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  • Writer's pictureRetrain Health


First thing is first, what is a bursa?

Chances are, that you have heard of bursae, but what are they, and why do we have them?

Bursa are small fluid filled sacs, that help cushion both the tendons, and ligaments, near your joints.

We have more than 150 bursa, located throughout the body. Some areas you may already be familiar with, which include the knee, elbow, shoulder, and hips (see images above).

The key role of a bursa is to reduce the friction on bones/ joints, caused by tendons and muscles, and allow for these structures to slide and glide past one another with ease.

When a bursa becomes inflamed, it can develop into a condition called bursitis, which can cause pain, restriction and occasionally, swelling.


When bursa become inflamed, the lining can become thickened, the bursae may produce excessive fluid, which can lead to localised swelling, pain and restriction in movement of the associated joint.

Acute bursitis, is inflammation of the bursae, which is less than 6 weeks in duration, and is generally associated with intense, sharp pain, swelling and loss of particular movements.

Chronic bursitis, is when the above changes have been present for more than 6 weeks. Chronic bursitis can often lead to weakness and degeneration of the overlying ligaments, tendons and adjacent muscles. Due to this, tendonitis commonly occurs, in addition to the original bursitis.

Why does it happen?

Bursitis can develop as a result of:

  • Repetitive activities causing continued friction over the bursa

  • Trauma or direct force toward the bursa

  • Continued pressure placed directly on the bursa

How to tell if you have bursitis:

If you believe you may have bursitis, it is a good idea to see your local primary health care practitioner (e.g. osteopath or GP) who will take a thorough history, and perform an assessment, to determine if your discomfort may be as a result of an irritated bursa.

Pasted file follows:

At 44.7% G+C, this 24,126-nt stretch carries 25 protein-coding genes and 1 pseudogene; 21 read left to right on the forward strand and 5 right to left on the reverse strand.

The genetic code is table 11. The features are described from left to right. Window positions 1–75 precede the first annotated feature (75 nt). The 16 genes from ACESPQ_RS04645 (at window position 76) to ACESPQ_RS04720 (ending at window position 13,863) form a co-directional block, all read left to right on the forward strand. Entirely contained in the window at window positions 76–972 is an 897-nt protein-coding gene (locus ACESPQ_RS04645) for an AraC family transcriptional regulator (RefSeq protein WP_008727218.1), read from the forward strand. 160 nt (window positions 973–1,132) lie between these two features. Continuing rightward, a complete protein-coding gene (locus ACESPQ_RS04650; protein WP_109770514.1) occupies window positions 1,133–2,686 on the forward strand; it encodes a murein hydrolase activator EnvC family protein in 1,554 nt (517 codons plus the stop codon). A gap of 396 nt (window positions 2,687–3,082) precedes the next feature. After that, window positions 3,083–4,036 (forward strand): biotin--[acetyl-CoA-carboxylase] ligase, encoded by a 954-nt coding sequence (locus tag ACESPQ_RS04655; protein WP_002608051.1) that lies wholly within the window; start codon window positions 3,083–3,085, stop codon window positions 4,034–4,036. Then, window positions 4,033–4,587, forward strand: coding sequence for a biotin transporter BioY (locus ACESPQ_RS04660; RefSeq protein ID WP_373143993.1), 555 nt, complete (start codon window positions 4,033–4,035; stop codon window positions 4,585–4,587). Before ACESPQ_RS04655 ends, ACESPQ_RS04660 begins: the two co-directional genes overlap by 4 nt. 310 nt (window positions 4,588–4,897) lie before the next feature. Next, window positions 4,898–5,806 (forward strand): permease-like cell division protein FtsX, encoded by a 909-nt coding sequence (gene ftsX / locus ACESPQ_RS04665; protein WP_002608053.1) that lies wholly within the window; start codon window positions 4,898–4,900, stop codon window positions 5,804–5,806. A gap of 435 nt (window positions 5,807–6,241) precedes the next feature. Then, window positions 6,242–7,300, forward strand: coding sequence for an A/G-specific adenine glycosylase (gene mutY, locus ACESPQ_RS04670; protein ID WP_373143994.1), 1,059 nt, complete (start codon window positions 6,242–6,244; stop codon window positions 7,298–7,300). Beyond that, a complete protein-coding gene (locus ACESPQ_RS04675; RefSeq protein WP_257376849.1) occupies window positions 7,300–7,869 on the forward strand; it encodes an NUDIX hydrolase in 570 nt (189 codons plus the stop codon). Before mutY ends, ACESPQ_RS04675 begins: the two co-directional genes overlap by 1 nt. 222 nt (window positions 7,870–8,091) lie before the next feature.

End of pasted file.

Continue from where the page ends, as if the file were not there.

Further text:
Additionally, your practitioner may also ask you to get an ultrasound to confirm the diagnosis.

While imaging is not always required for diagnosis, it may be used to confirm the location, extent, and progression of the condition, as well as look at other structures surrounding the bursa, which may be contributing to, or effected by, the discomfort.

How long will I have it for?

So, you have been told you have bursitis, how long is it going to last?

The length of time it takes to resolve will depend on the cause, and the extent of the pathology.

For most cases, once treatment has commenced, and provided the cause of the irritation is addressed, resolution will happen within a matter of weeks. More severe cases, particularly those where the pain has already been present for months, to years, or where the aggravating factors can not be avoided, can last for several months.

In either case, the sooner you get onto addressing the pain, the better your outcome should be.

How is it treated?

Initial treatment revolves around reducing inflammation of the bursa.

What you can do at home to help is use anti-inflammatories, reduce activities and movements that aggravate the area, and apply ice when particularly painful.

In addition to what you are doing at home, your osteopath will also be able to help you by reducing the tension within the surrounding muscles, providing joint mobilisation to help reduce the amount of stress and friction that is put on to the bursa.

At Retrain Health, once the inflammation has been managed, we like to shift focus to address the factors we believe will help prevent the bursitis from reoccurring. This may be done with treatment and exercise.

While most people will be able to resolve their bursitis with a combination of self-management and manual therapy, in severe and stubborn cases, the use of corticosteroid injections may be required. Cortisone is a strong anti-inflammatory and may help to reduce the swelling of the bursa, leading to a reduction of pain, and a window of opportunity to strengthen, and improve resilience of the affected area.

If you would like any further information about what bursitis is or how it can be treated, you can call us at Retrain Health on (02) 6680 7447 or book online at


Retrain Health is based in the Northern Rivers, NSW. From our Byron Bay and Ballina clinics, our team provides a range of quality healthcare services and products.

Retrain Health offers osteopathy, remedial massage and strength and conditioning sessions with qualified practitioners.

If you are interested in finding out more information or would like to book an appointment, please contact the clinic by phone (02) 6680 7447, send us an email or click here to book an appointment online.

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